It’s not that you don’t see the end coming, though. The game is paced very nicely. When mucking about with the investigation, you always feel like you are making progress, and you get that little AHA-feeling of discovering something new, and when you finally reach the end, there are no loose ends. But it also feels like you just got the hang of things, and now, you're all done. And that's a bit of a bummer.
The game is also pretty good looking. The visuals might get a little bit flat sometimes, but everything looks and feels nice and atmospheric, with it's glorified sierra look. It also made me miss a point system, for added replayability.
The voice acting and writing can get a bit hammy, but all that stuff is forgivable considering this is a game from a studio of just a few people. Considering that, i don’t expect Hollywood performances, but instead enjoy it for what it is.
The shivah is not an epic, but that's kind of sad, for it has potential for a far bigger and more involved story in it.
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3 of 3 people (100%) found this review helpful
1.3 hrs on record
Posted: April 21
The Shivah is an old adventure game made by now veteran game company, Wadjet Eye. I recommend it for:
- Those who are fans of Wadjet Eye, have played their newer offerings and are interested in seeing the progression in quality
- Those who are fans of Wadjet Eye and want to support them by purchasing an additional game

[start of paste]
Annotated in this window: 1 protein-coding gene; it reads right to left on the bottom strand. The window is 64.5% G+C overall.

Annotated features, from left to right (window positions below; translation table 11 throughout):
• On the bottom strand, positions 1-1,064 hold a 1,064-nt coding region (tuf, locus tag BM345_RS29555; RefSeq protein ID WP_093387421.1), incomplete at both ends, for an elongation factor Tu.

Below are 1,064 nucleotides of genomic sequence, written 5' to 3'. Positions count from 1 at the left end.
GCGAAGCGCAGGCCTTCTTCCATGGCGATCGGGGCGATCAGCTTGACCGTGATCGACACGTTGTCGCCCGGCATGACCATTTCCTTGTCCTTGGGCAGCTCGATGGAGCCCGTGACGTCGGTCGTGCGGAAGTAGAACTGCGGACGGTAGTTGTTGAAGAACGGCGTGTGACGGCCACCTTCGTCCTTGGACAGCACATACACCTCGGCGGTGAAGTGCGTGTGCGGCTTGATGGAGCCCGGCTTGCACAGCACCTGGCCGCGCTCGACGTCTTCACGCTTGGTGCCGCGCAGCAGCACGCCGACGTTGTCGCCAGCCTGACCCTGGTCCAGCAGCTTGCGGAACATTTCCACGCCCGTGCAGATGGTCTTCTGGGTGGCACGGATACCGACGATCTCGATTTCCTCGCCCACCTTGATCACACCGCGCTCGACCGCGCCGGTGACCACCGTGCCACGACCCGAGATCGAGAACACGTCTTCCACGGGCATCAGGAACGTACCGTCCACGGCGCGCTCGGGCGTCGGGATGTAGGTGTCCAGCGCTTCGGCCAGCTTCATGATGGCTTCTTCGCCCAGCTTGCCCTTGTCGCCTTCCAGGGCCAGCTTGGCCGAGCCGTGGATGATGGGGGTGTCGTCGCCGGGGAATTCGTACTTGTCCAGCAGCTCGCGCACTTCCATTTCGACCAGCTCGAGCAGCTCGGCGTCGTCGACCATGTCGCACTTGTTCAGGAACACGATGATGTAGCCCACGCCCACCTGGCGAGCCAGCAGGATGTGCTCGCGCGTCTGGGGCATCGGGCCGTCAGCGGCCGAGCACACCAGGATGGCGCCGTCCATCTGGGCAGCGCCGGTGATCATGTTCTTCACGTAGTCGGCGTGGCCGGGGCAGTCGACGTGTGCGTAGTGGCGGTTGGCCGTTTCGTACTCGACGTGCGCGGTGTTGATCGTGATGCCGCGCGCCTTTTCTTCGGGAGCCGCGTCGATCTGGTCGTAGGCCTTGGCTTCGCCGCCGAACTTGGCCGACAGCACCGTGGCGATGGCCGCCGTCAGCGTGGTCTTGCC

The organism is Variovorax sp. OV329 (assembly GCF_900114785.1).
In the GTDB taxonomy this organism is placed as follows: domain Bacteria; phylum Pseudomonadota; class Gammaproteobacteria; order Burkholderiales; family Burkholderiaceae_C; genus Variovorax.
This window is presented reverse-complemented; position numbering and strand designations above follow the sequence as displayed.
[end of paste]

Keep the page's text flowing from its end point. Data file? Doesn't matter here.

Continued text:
- Those who are interested in experiencing a very short story which captures a bit of Jewish NYC culture

It is very difficult to rate the Shivah because it hasn't aged very well in terms of game design and overall plot quality. The individual character interactions though are a delight. You can definitely see the roots of talent which the lead designer has refined over time. However, if you're new to adventure games or to Wadjet, I'd recommend one of their newer games. It is rough around the edges and may put you off the game mechanic genre or the developer.
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2 of 2 people (100%) found this review helpful
3.2 hrs on record
Posted: April 10
The Shivah starts out with the best of intentions, but ends up an ultimate disappointment, a truly stupid and halfassed game. For what it's worth, it actually begins rather well. It sets the stage for a good murder mystery, and the first half is a pretty satisfying detective adventure game requiring some modicum of cleverness. It instantly peters out from there, however, and reverts to what might just be the most base example of trial and error option picking I've ever seen. Interesting mechanics ultimately go nowhere, characters are left flat and uninteresting, and what we're left with is a story that culminates in worn-out platitudes and a game whose developers seem to have just given in on this whole video games thing and wrapped it up for the sake of getting it out the door. Skip this one.
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1 of 1 people (100%) found this review helpful
2.1 hrs on record
Posted: March 7
I received this as a joke from a friend and was surprised to find that it was a very enjoyable experience! Even though it was fun, it was quite a short little adventure where I was able to go through and get all three endings in a few hours. The voice acting was very nice and Abe Goldfarb as Rabbi Russell Stone delivered his lines wonderfully. I was interested in the story, but do wish it had a bit more twists and turns or it at least wasn't so glaringly obvious who the true villain was.